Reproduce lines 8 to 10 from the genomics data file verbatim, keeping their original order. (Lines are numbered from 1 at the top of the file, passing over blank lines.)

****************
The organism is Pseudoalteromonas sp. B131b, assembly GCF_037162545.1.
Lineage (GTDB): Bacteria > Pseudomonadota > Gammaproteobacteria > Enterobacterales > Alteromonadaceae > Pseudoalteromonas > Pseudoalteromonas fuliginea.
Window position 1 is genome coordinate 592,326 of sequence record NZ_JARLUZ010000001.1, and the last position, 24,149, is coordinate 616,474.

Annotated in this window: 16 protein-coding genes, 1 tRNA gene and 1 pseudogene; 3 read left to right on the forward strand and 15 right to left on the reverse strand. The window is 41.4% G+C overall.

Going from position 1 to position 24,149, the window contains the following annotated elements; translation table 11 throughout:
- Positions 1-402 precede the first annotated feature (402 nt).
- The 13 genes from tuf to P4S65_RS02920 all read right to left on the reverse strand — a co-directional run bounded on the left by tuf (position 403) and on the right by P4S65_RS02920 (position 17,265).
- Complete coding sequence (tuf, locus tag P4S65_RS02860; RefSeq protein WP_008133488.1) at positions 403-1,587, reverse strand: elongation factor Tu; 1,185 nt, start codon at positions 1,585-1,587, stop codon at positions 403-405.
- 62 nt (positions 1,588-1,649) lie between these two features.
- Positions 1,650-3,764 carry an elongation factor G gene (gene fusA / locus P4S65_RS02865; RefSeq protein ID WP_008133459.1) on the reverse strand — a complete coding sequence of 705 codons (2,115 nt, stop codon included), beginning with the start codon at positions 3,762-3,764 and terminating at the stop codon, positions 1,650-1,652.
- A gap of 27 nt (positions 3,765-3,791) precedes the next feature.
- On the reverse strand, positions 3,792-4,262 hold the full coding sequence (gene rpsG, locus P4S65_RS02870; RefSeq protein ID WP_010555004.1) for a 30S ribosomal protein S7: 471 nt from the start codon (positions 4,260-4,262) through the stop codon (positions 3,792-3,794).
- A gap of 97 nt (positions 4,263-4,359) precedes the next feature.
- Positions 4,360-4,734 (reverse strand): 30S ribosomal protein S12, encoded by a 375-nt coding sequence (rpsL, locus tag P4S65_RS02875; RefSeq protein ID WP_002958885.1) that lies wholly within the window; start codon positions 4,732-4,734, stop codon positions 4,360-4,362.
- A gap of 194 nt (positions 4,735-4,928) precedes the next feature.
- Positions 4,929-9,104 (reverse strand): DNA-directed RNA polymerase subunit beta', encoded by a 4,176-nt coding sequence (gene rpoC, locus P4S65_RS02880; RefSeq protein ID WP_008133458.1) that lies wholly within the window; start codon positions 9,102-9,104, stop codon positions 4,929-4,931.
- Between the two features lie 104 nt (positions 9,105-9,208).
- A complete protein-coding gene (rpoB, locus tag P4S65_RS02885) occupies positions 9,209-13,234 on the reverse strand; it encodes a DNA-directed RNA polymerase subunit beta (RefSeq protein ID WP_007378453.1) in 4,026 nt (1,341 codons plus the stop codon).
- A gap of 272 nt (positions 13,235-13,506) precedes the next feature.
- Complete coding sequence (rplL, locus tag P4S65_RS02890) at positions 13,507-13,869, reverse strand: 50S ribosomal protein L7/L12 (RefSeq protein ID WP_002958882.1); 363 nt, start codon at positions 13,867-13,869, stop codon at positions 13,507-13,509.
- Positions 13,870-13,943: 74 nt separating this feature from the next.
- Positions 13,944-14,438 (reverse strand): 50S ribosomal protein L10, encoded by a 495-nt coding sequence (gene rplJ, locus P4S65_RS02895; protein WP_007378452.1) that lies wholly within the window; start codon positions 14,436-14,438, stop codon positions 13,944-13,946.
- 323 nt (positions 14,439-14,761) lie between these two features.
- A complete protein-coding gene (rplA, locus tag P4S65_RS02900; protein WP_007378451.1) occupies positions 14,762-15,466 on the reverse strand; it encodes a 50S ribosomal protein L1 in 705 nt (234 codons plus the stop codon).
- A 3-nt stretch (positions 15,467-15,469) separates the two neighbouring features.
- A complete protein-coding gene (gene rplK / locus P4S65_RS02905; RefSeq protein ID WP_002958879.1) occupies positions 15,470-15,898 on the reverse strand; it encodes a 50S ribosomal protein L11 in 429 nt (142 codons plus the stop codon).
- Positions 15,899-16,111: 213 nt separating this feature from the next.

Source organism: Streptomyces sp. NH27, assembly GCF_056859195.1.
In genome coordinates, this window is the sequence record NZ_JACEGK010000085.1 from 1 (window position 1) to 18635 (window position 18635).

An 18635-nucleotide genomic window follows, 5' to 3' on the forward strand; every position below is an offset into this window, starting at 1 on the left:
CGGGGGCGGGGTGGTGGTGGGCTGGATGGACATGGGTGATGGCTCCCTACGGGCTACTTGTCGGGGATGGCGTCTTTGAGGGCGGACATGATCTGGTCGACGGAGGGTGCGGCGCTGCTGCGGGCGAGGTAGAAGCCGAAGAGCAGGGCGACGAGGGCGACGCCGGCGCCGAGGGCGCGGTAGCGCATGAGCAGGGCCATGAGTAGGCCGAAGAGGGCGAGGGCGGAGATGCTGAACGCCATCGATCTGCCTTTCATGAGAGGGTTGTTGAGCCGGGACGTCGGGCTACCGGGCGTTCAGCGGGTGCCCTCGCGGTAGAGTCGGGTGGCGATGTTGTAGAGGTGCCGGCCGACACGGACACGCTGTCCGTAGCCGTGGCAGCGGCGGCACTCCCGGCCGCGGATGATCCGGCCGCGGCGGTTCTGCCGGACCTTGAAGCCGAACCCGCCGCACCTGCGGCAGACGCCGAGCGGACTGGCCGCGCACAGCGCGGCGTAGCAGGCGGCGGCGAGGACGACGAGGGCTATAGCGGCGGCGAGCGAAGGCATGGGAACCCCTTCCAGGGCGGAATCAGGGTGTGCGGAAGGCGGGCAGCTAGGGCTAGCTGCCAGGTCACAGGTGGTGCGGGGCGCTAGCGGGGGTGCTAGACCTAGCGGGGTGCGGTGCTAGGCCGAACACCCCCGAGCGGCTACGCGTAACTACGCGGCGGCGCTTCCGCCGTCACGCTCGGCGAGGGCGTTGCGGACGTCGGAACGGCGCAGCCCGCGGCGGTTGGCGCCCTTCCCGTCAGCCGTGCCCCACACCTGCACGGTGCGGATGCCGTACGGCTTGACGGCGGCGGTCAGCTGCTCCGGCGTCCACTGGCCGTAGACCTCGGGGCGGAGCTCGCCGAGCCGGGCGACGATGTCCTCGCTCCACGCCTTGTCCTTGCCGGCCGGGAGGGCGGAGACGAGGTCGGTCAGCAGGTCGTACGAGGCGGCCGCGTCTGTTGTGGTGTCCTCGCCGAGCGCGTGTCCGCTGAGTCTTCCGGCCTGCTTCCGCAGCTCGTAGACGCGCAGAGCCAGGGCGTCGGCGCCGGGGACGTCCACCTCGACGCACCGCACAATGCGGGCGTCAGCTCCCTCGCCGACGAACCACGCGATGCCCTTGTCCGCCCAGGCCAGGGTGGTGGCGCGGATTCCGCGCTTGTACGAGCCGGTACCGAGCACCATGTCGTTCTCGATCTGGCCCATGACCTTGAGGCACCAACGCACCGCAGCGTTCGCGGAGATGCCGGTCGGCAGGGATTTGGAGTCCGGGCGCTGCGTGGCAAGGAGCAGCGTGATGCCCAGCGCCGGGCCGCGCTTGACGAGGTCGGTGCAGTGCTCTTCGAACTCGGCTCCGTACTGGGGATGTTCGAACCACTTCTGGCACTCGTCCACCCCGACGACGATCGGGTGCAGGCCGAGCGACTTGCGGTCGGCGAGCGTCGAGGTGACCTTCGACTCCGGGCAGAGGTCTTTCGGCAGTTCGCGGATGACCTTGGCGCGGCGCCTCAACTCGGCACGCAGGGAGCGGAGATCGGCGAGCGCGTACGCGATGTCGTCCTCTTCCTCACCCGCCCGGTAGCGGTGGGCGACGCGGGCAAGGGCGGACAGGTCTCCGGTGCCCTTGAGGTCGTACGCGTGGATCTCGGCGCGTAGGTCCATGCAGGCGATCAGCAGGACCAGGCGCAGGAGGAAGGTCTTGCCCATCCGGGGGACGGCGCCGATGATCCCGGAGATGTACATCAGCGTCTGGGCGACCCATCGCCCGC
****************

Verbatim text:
- Complete coding sequence (tuf, locus tag P4S65_RS02860; RefSeq protein WP_008133488.1) at positions 403-1,587, reverse strand: elongation factor Tu; 1,185 nt, start codon at positions 1,585-1,587, stop codon at positions 403-405.
- 62 nt (positions 1,588-1,649) lie between these two features.
- Positions 1,650-3,764 carry an elongation factor G gene (gene fusA / locus P4S65_RS02865; RefSeq protein ID WP_008133459.1) on the reverse strand — a complete coding sequence of 705 codons (2,115 nt, stop codon included), beginning with the start codon at positions 3,762-3,764 and terminating at the stop codon, positions 1,650-1,652.